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I have Intermittent sharp pain on left side of my head. The pain is left side, near back of head. It started 6 days ago, I have tried several over counter meds. Excedrin Migraine, to BC Powders. Nothing has worked.
I have made appointment with my Doctor, next week. What do you think this pain could be. I have never suffered with Migraine Head aches before. Thank You, Joann.
The pain you describe could be any number of things. You don't mention how long the pain lasts. If it lasts just seconds, it could be ice pick headaches, but only your own doctor will be able to confirm a diagnosis. You can find some information on ice pick headaches in Ice Pick Headaches - The Basics .
Are you having any other symptoms? If not, these are unlikely to be Migraines because Migraines have other symptoms in addition to head pain. See Anatomy of a Migraine for more infor...
Complications Coronary Artery Disease and Stroke Patients with peripheral artery disease (PAD) have the same risk of death from heart events or stroke as people already diagnosed with heart disease. The risk increases as PAD gets worse. The worse the leg condition, the poorer the overall health of the patient. If patients have blood clots and blockages in other arteries (brain, heart) as well as the legs, the risk for any vascular complication involving the heart, the brain, or the leg arteries increases much more. Acute Occlusion In rare cases, blood clots can develop suddenly in a major artery in the leg -- a condition called acute occlusion . Symptoms include numbness, pain, coolness, pale color, lack of pulse in the artery, and weakness. This is a very serious event, which can lead to amputation or even loss of life. Treatment options include clot-busting drugs delivered to the blockage or surgery to remove the clot. Poor Physical and Mental Functioning Peripheral artery disease can signi...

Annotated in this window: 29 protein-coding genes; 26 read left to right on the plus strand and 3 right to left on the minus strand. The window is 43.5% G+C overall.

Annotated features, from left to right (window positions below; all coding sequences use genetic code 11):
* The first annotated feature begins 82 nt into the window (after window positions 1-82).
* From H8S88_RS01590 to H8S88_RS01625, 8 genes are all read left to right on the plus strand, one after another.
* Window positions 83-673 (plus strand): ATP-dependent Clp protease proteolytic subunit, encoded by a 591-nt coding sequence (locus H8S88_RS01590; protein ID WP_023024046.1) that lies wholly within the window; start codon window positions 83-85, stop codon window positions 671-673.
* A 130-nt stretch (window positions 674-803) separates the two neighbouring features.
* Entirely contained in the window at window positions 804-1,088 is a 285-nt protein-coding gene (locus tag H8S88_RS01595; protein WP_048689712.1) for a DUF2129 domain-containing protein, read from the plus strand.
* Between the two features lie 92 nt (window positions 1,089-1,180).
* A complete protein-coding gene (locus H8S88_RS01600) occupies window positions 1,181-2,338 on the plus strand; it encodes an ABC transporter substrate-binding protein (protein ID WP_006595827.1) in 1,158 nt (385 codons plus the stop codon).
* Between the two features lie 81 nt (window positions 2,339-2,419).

People often fast for cosmetic, religious, or medical reasons. About 14 percent of American adults have reported that they have fasted to help control their weight. But I have begun to fast intermittently because it’s the natural way to eat -- or not eat. That fasting may appear at first glance to be unnatural just shows how far we have departed from our heritage. Eating three squares a day is certainly not what our paleolithic ancestors did. And if our paleolithic ancestors seem light years away from modern humans, just remember that the paleolithic period extended until the agricultural revolution, which was only about 300 generations ago. Genetically, we have hardly changed at all since them. Articles by Dr. Michael Eades on his “Protein Power” blog first attracted my attention to intermittent fasting. The more I explored intermittent fasting, particularly in the work of Dr. Loren Cordain, like his book, The Paleo Diet, the more I knew that I had to check out that ...
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